Tag Archives: implied alpha

Implied alpha and minimum variance

Under the covers of strange bedfellows. Previously The idea of implied alpha was introduced in “Implied alpha — almost wordless”. In a comment to that post Jeff noticed that the optimal portfolio given for the example is ever so close to the minimum variance portfolio.  That is because there is a problem with the example … Continue reading

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Highlights of the London Quant Group Technology Day

A summary of the high points of the day. Factor models and optimization Three of the talks formed a theme: factor models of variance — especially as applied to portfolio optimization. The basic problem is that variance matrices are created with error.  A variance matrix is a key input to (some) portfolio optimizations.  The optimizer … Continue reading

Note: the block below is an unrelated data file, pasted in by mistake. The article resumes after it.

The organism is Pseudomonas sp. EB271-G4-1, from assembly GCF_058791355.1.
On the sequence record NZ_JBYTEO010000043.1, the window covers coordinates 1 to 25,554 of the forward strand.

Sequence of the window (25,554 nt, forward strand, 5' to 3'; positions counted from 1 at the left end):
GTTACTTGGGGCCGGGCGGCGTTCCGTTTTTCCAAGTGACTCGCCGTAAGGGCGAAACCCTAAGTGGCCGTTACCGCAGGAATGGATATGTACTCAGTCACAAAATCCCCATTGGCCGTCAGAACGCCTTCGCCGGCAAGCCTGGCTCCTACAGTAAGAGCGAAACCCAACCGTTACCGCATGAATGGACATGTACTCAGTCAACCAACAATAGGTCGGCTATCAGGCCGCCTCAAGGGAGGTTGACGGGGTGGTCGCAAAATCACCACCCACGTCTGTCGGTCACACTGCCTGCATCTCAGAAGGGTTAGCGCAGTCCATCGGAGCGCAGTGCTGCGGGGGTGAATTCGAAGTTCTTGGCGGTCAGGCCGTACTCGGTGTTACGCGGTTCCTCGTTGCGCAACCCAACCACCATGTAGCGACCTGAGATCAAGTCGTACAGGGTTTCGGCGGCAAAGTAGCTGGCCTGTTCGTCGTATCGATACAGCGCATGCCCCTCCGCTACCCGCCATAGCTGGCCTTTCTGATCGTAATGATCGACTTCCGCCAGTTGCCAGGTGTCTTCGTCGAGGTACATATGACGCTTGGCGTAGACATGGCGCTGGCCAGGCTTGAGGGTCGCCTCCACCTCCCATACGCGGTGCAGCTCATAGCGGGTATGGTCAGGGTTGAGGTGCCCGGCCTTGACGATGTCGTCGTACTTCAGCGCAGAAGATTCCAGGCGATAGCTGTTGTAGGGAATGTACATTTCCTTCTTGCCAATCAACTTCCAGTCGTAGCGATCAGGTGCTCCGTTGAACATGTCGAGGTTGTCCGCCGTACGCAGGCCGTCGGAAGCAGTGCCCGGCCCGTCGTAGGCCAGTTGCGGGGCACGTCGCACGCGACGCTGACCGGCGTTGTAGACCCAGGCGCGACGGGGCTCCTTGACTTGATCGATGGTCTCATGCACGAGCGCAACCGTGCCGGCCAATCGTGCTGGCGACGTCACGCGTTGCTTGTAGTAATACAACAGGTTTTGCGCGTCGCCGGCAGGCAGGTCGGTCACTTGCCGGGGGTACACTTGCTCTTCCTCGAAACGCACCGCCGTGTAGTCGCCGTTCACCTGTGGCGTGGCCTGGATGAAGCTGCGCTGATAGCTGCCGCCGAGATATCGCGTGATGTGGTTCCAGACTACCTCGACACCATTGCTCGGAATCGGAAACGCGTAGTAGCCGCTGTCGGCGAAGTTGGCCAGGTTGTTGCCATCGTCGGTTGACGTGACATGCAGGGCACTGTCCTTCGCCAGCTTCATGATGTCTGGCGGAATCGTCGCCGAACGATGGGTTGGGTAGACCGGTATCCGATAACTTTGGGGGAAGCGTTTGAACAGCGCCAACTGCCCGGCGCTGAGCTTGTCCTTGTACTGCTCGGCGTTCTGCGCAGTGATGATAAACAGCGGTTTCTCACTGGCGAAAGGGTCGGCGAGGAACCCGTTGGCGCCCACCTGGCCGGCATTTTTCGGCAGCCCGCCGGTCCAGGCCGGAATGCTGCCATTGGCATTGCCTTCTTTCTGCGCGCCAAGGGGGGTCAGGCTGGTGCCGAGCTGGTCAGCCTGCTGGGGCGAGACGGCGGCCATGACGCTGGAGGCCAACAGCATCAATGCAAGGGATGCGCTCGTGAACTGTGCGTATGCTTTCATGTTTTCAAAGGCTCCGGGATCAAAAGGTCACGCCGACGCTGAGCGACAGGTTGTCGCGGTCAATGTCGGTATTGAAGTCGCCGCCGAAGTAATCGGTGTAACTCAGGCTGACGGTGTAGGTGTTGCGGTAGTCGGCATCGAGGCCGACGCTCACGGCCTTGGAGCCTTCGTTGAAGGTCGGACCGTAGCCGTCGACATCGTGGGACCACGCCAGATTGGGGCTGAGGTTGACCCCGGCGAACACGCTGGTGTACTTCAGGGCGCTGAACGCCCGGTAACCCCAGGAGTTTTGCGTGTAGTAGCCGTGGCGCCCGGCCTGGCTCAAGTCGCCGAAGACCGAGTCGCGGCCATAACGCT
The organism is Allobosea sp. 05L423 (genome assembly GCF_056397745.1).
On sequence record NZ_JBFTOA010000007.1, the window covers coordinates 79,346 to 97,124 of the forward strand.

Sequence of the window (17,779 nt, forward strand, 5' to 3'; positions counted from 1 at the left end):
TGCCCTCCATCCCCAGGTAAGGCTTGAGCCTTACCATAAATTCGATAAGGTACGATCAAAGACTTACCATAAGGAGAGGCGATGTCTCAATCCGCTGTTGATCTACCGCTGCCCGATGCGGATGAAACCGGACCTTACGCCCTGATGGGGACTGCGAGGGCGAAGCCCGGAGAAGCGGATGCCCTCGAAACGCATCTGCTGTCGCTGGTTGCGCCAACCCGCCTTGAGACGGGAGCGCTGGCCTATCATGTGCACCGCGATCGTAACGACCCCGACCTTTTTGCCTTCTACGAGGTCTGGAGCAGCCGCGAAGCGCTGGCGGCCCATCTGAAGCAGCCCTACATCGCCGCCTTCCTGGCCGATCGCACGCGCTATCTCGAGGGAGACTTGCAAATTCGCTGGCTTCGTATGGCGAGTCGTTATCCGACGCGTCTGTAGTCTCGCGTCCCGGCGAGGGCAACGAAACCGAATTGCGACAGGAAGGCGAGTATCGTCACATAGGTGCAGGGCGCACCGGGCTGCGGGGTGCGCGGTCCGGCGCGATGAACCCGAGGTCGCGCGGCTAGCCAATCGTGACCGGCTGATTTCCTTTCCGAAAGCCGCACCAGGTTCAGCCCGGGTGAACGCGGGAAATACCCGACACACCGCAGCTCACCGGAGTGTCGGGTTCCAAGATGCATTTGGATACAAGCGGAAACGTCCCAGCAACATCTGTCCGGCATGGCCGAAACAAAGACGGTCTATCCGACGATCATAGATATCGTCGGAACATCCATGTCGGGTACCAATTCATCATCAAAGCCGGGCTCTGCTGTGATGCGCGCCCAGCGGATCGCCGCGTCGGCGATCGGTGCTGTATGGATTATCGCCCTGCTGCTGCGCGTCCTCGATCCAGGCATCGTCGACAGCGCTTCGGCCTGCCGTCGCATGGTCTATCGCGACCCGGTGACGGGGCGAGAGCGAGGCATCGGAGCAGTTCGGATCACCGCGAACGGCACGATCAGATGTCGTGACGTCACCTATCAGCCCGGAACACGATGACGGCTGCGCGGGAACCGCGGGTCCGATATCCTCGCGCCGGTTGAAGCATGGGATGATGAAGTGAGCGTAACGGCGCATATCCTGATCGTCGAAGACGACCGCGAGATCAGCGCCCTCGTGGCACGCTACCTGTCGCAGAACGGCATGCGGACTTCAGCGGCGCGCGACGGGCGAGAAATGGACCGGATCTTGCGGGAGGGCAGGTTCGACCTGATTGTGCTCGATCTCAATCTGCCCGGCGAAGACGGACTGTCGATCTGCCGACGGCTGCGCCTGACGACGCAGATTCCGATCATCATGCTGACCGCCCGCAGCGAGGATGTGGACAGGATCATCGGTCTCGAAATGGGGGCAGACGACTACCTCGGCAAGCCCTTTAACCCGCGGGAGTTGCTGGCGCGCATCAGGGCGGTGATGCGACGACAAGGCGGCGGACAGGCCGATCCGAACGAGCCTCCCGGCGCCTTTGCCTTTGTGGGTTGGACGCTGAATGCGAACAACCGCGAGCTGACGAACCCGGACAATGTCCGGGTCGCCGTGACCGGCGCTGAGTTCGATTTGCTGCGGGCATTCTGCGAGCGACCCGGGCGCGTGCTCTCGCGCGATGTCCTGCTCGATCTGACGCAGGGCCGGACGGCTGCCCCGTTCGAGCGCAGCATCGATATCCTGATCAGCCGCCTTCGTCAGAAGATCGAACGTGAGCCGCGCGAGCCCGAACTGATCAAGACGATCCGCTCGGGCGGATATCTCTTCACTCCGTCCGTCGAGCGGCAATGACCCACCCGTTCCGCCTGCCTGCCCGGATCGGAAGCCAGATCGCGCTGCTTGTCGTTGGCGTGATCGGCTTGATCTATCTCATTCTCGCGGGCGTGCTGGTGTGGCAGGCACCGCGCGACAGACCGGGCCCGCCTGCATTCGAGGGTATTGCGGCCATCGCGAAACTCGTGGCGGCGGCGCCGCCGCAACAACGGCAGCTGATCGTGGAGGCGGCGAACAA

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Implied alpha — almost wordless

We have a portfolio with weights A=20%, B=60%, C=20%.  That we have this particular portfolio is really a market prediction.  What are the returns that the portfolio is “expecting”? In technical terms, we want the implied alpha of the portfolio (found via reverse optimization).  We’ll explore this in a mostly pictorial fashion.  Eventually we do … Continue reading

Posted in almost wordless, Quant finance | Tagged , | 6 Comments